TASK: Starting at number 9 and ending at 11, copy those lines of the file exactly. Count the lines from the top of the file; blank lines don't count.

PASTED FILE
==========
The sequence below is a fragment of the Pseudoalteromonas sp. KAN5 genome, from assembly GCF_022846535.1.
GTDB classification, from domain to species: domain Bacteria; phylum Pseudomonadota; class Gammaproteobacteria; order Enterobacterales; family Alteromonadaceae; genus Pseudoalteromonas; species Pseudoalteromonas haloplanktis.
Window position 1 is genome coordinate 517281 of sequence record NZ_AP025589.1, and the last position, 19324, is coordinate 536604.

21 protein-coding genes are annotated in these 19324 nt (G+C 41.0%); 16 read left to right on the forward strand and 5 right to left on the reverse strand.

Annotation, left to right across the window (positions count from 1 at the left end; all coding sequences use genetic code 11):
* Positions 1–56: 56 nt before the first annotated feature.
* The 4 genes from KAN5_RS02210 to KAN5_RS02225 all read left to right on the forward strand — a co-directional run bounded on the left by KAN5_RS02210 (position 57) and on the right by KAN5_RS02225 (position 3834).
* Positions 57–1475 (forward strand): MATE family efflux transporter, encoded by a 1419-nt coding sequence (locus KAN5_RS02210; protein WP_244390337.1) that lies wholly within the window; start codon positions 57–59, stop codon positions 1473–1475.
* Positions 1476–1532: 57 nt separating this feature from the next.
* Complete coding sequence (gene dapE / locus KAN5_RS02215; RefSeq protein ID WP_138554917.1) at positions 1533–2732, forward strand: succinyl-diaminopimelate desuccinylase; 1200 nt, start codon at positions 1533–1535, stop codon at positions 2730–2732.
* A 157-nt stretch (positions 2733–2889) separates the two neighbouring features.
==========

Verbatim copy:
* Positions 1476–1532: 57 nt separating this feature from the next.
* Complete coding sequence (gene dapE / locus KAN5_RS02215; RefSeq protein ID WP_138554917.1) at positions 1533–2732, forward strand: succinyl-diaminopimelate desuccinylase; 1200 nt, start codon at positions 1533–1535, stop codon at positions 2730–2732.
* A 157-nt stretch (positions 2733–2889) separates the two neighbouring features.